The growth of the wireless communications industry over the last decade has been explosive. In 2009 alone, approximately 1 billion mobile phones were sold worldwide — more than 13 million of which were iPhones. Last year, Research in Motion (RIM), the name behind the wildly popular BlackBerry smartphone, reported that in just 10 years it has sold more than 50 million phones to some 21 million customers worldwide.
Many of us now enjoy the advanced wireless services that such devices have introduced to the marketplace; everything from Web browsing to live video streaming is now at our fingertips. As the numbers suggest, the proliferation of smartphone applications and the overwhelming demand for increasingly efficient and convenient wireless communications has created business opportunities far and wide for phone manufacturers and wireless network operators.
Still, the rush to advancing the wireless market hasn’t come without setbacks. Most notably is a U.S. communications network that was originally built, designed and managed for technology far different — and consuming — than today’s smartphones require.
Spectrum, the invisible frequencies on which wireless communications operate, is much like real estate; there is only so much and there are certain areas where value is much more acute and in-demand. As consumers and businesses continue their love affair with smartphones, and the increasing market for all things wireless continues, there comes a tipping-point where more demand exists than supply allows. Simply, our wireless spectrums are insufficient for all of the demand. Even large telecom companies — Sprint, Verizon and AT&T — which once boasted an ample supply of airwaves, are now struggling to find enough spectrum to keep up with consumer demand.
Today’s mass-market mobile devices consume thousands of megabytes each month. At a recent national gathering of wireless communications professionals, Federal Communications Commission Chairman Julius Genachowski warned that the growing need for spectrum is one of the FCC’s top concerns.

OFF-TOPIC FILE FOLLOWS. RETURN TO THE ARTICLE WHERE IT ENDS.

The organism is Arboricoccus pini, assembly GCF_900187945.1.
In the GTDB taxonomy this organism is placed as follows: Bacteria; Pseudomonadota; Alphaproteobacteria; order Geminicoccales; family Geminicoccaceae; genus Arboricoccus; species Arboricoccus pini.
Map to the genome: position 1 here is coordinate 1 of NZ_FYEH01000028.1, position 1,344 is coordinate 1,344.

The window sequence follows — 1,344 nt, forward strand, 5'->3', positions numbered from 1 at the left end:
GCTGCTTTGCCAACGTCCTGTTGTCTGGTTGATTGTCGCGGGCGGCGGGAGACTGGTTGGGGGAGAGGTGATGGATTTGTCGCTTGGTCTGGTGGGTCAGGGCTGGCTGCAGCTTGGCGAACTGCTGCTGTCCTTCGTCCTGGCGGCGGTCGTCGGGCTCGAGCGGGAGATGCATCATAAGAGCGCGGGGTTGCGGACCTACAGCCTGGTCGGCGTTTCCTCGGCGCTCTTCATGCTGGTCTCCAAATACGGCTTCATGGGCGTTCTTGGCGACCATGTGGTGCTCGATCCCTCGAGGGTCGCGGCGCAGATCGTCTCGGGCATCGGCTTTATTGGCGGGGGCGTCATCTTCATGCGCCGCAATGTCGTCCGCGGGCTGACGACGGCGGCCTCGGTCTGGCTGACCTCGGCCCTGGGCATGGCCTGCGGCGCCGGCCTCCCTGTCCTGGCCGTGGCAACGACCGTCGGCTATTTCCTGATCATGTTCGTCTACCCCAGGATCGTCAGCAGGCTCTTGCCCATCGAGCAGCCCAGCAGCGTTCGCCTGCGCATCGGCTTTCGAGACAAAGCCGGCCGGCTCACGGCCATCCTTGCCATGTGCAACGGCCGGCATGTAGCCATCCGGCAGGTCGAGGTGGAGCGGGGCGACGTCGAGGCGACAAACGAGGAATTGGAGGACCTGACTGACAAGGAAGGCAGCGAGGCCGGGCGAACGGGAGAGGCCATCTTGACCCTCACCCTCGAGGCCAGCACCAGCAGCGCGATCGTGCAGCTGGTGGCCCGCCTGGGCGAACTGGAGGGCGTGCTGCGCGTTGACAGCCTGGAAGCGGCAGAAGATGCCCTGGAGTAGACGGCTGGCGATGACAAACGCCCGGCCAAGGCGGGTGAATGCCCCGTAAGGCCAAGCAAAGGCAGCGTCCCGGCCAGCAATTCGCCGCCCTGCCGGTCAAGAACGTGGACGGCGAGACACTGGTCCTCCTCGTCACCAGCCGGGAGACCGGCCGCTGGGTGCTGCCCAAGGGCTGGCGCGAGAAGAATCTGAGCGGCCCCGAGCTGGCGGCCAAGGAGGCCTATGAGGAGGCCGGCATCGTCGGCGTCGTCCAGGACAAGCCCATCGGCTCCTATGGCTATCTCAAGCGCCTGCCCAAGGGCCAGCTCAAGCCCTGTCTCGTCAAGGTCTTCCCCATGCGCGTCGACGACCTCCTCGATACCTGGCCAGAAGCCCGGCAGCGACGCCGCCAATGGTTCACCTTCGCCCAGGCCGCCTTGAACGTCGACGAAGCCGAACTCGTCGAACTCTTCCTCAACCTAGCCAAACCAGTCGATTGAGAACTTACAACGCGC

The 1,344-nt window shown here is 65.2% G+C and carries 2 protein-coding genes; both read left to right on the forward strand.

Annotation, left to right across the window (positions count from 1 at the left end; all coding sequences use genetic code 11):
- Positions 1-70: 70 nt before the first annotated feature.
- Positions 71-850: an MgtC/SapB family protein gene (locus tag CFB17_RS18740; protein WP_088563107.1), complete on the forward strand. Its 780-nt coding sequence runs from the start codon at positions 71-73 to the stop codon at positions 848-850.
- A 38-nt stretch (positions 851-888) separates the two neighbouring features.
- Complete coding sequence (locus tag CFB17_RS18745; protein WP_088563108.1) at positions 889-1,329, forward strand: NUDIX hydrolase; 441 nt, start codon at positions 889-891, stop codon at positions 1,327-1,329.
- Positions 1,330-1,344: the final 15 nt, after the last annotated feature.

“What happens when every mobile user has an iPhone, a Palm Pre, a BlackBerry Tour, or whatever the next device is?” he asked. “What happens when we quadruple the number of subscribers with mobile broadband on their laptops or netbooks? The short answer: We will need a lot more spectrum.”
The FCC has gone on record indicating that the “biggest threat” to the future of mobile communications in the U.S. is the looming spectrum crisis. This crisis boils down to consumers using far more bandwidth than originally planned. In fact, experts note that as the U.S. finally moves toward adopting a 4G network, spectrum availability will be of utmost importance. Fixing the spectrum gap is clearly a top priority for the FCC.
It is at this intersection that some have identified great opportunity. Undoubtedly, the wireless revolution will continue into the next decade, and the process of staking ground on the spectrum is going to be more and more vital to the industry’s success.
For example, early this year, the FCC will be awarding a considerable number of high-value spectrum licenses to be vacated by Sprint. This spectrum is presently comprised of both contiguous and noncontiguous channels, and usable for a wide range of services including cellular voice, broadband and multimedia uses. According to the FCC, these licenses will be awarded on a first-come, first-served basis. The first applicants for these licenses will be positioned to sell or lease their channels to a major wireless operating company or contribute them to a joint venture or partnership.
There are few entities suited to developing clear and reliable spectrum solutions — either for private investors or large wireless companies — yet the crisis is significant and merits much attention. What I imagine we will see in the very near future is a nation full of users hooked on their “CrackBerrys” and in love with their iPhones who will soon experience the price impact of too little supply and not enough demand. And those who own the airwaves will be king.